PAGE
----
Freelance writing is often considered a dream gig. Although getting started as a freelance writer is fairly simple, maintaining a constant workload and securing a steady income isn’t as straightforward. Earning a living as a freelance writer requires thick skin, considerable commitment, and plenty of patience.
Although many freelance writers seek out professional training to pursue their chosen career path, you don’t actually need any formal qualifications to get started. A journalism or literature degree can certainly help you achieve your dreams of writing professionally, but there are countless other ways you can access the training you need.
Before you start looking into online writing courses, you should first consider whether or not your command of English is up to scratch. If you plan on writing content primarily in English, you’ll need to be fluent in it. Writers who have grown up in a non-English speaking country may have been exposed to some degree of foreign language study, but most will certainly need to polish their skills before embarking on a writing career. Thankfully, you don’t need to dedicate too much time and money to further education. Online English tutors on platforms like Preply are an inexpensive alternative to traditional language schools and are far more accessible.
Preparing a Portfolio
Less established writers may find it difficult to put together a portfolio for the first time. If you have written a fair amount of material in the past, compile all your content together and start sifting through your back catalog. The best portfolio pieces tend to be short and snappy, but you need to ensure any content you shortlist demonstrates your writing style effectively. It’s also important to display range and versatility in your portfolio.
Choose the pieces that demonstrate your writing style most effectively. Look for texts that are particularly evocative and create an arresting experience for the reader. However, there will be times when you need to simplify things. Some assignments may call for streamlined, more accessible content. In this case, ditch the long-winded examples and prioritize more concise and user-friendly pieces.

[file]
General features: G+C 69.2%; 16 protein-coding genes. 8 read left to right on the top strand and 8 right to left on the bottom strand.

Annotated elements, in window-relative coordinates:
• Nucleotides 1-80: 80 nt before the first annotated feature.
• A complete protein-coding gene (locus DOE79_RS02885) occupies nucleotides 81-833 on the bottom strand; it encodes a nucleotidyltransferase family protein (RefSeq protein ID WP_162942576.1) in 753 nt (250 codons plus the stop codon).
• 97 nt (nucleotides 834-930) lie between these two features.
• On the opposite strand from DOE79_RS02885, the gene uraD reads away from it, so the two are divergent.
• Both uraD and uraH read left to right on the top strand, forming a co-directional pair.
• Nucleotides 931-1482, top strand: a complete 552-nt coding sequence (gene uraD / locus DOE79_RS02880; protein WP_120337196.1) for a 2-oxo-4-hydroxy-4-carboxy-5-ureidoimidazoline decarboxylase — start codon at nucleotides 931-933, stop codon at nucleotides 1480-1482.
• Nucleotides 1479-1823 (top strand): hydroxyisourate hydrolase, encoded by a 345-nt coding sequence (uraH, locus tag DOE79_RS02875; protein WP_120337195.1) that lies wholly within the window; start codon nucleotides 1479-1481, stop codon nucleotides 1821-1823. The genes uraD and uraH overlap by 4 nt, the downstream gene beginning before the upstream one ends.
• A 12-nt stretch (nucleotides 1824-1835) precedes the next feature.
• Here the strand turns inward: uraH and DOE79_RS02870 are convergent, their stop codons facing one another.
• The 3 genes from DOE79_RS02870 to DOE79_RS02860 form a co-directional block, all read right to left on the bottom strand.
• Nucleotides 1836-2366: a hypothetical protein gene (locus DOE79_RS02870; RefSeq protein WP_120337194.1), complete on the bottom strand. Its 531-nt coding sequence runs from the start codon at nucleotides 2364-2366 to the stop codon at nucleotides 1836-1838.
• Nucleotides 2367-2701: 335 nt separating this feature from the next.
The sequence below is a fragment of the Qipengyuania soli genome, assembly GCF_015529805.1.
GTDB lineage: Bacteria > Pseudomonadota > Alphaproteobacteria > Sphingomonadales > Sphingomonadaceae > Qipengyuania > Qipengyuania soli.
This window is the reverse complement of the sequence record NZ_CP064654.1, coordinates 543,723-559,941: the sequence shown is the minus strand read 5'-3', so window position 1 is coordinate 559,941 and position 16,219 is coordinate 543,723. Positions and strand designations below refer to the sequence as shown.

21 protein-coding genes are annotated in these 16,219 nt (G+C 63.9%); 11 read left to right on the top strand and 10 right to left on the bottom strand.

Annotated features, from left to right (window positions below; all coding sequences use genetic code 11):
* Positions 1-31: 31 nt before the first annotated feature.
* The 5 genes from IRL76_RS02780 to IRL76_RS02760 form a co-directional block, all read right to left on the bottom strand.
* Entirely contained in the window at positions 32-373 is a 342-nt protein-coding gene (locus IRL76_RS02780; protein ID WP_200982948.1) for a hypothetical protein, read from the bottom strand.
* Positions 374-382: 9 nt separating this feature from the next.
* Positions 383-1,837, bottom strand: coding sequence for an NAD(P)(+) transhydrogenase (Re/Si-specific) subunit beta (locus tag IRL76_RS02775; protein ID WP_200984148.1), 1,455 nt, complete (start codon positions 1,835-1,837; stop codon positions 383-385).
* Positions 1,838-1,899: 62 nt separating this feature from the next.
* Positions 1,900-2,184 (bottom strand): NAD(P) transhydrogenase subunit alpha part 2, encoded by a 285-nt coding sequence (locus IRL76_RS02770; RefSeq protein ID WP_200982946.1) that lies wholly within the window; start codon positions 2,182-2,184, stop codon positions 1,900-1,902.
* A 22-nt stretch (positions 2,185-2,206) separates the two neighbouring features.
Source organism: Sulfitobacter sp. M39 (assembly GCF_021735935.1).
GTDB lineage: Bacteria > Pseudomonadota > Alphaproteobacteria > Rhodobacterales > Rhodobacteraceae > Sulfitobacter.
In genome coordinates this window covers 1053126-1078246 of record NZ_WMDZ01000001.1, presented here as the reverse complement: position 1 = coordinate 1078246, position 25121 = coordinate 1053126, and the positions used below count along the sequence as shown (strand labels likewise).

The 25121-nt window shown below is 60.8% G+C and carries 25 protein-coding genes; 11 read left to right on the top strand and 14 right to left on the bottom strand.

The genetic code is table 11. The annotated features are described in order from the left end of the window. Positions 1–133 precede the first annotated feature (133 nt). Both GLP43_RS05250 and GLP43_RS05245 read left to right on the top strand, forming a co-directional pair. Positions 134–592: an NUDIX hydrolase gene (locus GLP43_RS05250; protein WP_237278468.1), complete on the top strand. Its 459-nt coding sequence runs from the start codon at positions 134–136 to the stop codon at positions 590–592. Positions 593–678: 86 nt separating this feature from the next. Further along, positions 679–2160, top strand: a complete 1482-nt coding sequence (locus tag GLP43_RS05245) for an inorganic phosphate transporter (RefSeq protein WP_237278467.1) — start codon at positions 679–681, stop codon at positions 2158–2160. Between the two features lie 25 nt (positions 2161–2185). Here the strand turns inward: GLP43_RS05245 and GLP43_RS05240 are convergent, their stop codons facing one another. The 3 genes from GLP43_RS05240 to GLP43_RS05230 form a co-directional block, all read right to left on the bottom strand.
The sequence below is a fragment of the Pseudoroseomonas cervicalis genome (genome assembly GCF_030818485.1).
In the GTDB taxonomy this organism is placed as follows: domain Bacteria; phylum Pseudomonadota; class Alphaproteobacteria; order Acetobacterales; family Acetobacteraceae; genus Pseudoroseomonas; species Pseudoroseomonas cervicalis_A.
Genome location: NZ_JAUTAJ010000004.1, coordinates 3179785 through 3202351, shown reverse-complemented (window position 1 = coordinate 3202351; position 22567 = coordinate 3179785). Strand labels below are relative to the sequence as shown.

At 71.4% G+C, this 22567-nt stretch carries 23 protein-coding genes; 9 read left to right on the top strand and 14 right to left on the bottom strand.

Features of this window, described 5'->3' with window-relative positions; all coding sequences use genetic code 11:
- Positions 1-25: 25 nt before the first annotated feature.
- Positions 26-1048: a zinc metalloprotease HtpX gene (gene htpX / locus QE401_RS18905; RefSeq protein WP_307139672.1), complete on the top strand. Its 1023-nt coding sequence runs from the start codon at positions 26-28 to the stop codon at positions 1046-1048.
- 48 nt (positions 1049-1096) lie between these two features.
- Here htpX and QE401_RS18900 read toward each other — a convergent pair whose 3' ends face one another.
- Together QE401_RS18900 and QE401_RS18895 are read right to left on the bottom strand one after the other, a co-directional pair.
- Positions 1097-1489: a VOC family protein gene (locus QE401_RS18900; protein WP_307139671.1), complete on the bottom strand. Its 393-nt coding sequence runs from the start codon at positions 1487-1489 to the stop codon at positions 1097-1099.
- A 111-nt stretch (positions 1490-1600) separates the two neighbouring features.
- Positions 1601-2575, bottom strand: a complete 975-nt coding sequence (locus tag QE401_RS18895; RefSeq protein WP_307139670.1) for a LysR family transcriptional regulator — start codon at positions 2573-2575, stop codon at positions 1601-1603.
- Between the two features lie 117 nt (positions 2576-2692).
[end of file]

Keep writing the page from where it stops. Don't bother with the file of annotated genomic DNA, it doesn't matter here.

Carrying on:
The Importance of Networking
Networking is a crucial part of many industries, but it is particularly important for freelance writers. If you’ve opted to pursue a freelance writing career to escape the routine of office life, you may be reluctant to return to busy networking events. Thankfully, the internet provides an easy way to make new connections and capitalize on existing ones.
Before touting for work, take the time to establish yourself on social media. Creating a professional LinkedIn profile is always a good first step. An active Twitter presence is also worth maintaining if you want to stay relevant as a freelance writer. A well-timed post or savvy retweet can lead to long-lasting connections and exciting opportunities down the line.
Invoicing and Payment
If you have never worked for yourself before, navigating the murky world of invoicing and chasing payments can prove difficult. Thankfully, the rise in online payments has largely rendered checks obsolete. This will go a long way in ensuring you receive payment promptly. As a freelancer, the responsibility for invoicing lies with you. Take the time to create a master document for invoice use. Include all essential information, including links to your PayPal or e-wallet account to make things easier for your clients.
Generally speaking, you can raise an invoice as soon as an assignment has been completed and delivered to the customer. However, it’s advised you wait until the client has fully signed off on any work and any initial revision requests have been taken care of. Although some clients will pay almost immediately, they have no obligation to do so. To ensure you are receiving payment to a schedule that suits you, outline any payment requirements before embarking on a project for a new client.
Once you have firmly established yourself as a freelance writer, you might want to consider using an invoice generator to speed up payments. Accounting software is also something to think about, especially if your workload is considerable and you want to prepare for things like tax returns ahead of time.